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ANSWER TO THE FOLLOWING QUERY:
What are the best Means of Preservation against Back
It is usual with us to confine the idea of a backslider to a good man. I apprehend the Scriptures do not use the term always in this sense. Backsliding always supposes a religious profession; but does not necessarily imply that this profession is sincere. The ungodly Israelites, who had not the fear of God in them, are termed backsliders in Jer. ii. 19. Saul and Judas would be accounted backsliders in the scriptural sense of the term, as well as David and Peter. The backslidings of the latter were partial, and of the former total. But I shall suppose the querist to be a good man,
and that he feels a proneness to depart from the living God: perhaps some particular temptation may entangle him, or easy-besetting sin perplex him: he may have had several narrow escapes from open scandal, and may be apprehensive that, in some unguarded moment, he may be drawn into that which may ruin his future peace and usefulness.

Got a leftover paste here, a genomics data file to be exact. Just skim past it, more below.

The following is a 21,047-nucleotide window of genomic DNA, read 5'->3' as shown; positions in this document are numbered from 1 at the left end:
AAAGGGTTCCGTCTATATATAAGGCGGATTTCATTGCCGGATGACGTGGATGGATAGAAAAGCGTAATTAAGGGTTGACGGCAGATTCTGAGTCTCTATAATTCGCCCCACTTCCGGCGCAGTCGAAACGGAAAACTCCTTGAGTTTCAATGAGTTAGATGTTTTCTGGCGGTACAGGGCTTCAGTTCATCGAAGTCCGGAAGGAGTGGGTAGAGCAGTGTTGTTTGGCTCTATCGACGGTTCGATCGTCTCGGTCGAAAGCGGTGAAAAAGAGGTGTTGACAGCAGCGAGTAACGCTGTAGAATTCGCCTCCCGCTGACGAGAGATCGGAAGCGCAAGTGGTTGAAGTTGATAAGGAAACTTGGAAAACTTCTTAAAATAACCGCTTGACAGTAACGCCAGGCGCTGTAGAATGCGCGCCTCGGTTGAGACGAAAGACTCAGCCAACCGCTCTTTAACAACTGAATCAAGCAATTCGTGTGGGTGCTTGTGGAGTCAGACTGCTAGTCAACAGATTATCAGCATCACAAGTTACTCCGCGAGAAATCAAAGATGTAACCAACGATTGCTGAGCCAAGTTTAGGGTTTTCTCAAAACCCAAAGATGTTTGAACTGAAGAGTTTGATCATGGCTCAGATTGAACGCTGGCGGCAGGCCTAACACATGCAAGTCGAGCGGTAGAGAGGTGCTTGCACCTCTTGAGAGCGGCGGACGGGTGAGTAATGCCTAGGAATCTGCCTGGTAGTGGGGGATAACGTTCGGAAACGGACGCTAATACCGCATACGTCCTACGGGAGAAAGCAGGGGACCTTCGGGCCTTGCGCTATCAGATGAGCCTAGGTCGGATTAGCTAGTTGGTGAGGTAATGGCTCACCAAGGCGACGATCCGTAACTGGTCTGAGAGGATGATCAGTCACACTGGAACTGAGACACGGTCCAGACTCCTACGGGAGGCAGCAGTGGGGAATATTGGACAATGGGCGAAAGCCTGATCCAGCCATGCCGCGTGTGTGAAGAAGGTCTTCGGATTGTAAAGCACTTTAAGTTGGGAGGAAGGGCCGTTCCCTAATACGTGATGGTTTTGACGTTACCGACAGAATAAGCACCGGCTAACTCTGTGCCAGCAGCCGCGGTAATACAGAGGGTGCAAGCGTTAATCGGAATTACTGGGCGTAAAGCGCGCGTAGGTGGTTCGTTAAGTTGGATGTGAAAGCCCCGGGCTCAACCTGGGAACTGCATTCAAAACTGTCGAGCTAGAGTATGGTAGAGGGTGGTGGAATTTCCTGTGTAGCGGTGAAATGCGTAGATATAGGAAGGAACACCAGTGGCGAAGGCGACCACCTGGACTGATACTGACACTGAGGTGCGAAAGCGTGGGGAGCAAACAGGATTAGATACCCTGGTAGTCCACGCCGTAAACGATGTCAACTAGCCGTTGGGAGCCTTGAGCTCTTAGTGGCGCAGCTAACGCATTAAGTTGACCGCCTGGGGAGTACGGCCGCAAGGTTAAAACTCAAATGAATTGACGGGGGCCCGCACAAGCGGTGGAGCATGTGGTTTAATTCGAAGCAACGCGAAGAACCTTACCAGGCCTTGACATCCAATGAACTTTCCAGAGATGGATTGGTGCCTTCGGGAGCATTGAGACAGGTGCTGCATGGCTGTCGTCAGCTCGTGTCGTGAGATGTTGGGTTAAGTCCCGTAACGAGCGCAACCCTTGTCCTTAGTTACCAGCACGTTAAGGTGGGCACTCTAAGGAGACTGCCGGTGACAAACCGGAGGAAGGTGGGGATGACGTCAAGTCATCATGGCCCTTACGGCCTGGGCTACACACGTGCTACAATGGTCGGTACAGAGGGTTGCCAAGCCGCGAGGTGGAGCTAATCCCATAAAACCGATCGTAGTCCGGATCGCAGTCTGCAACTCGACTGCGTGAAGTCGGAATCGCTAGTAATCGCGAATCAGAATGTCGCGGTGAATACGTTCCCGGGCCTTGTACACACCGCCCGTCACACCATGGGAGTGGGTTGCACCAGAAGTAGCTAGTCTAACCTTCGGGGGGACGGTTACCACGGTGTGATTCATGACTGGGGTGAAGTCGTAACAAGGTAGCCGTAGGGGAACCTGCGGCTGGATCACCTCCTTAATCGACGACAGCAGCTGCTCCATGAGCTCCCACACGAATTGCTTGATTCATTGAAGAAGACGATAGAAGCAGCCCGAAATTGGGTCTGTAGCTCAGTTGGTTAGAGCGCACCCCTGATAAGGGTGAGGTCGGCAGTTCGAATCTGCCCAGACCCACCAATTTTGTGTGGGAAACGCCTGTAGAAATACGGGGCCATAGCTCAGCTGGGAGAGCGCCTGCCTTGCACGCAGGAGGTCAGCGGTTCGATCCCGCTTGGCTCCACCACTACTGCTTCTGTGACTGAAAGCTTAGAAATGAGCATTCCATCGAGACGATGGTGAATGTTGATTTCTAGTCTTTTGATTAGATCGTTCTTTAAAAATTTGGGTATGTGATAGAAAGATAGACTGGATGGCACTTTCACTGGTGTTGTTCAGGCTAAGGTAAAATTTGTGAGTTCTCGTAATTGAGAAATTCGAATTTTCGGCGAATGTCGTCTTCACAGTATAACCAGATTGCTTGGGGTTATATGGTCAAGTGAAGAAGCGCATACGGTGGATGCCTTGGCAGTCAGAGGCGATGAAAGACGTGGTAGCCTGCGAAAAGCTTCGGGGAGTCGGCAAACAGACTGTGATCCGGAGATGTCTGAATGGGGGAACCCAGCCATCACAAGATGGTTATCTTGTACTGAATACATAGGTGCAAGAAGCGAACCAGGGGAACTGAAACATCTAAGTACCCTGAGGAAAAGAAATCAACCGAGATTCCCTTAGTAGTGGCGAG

Were I a stranger to such exercises; I should be but ill qualified to write upon the subject. The case of backsliders has lately been much impressed upon my mind.* Great numbers, I am persuaded, among professing Christians, come under this denomination. At present, I shall only offer three or four directions to the consideration of the querist, or any other whose case they may suit.
* The writer of this article takes the liberty of saying, that having been forcibly struck a few months since with certain cases of this sort, he wrote out his thoughts at the time, on the species, symptoms, and effects of backsliding from God, with the means of recovery; and which will probably soon appear in print.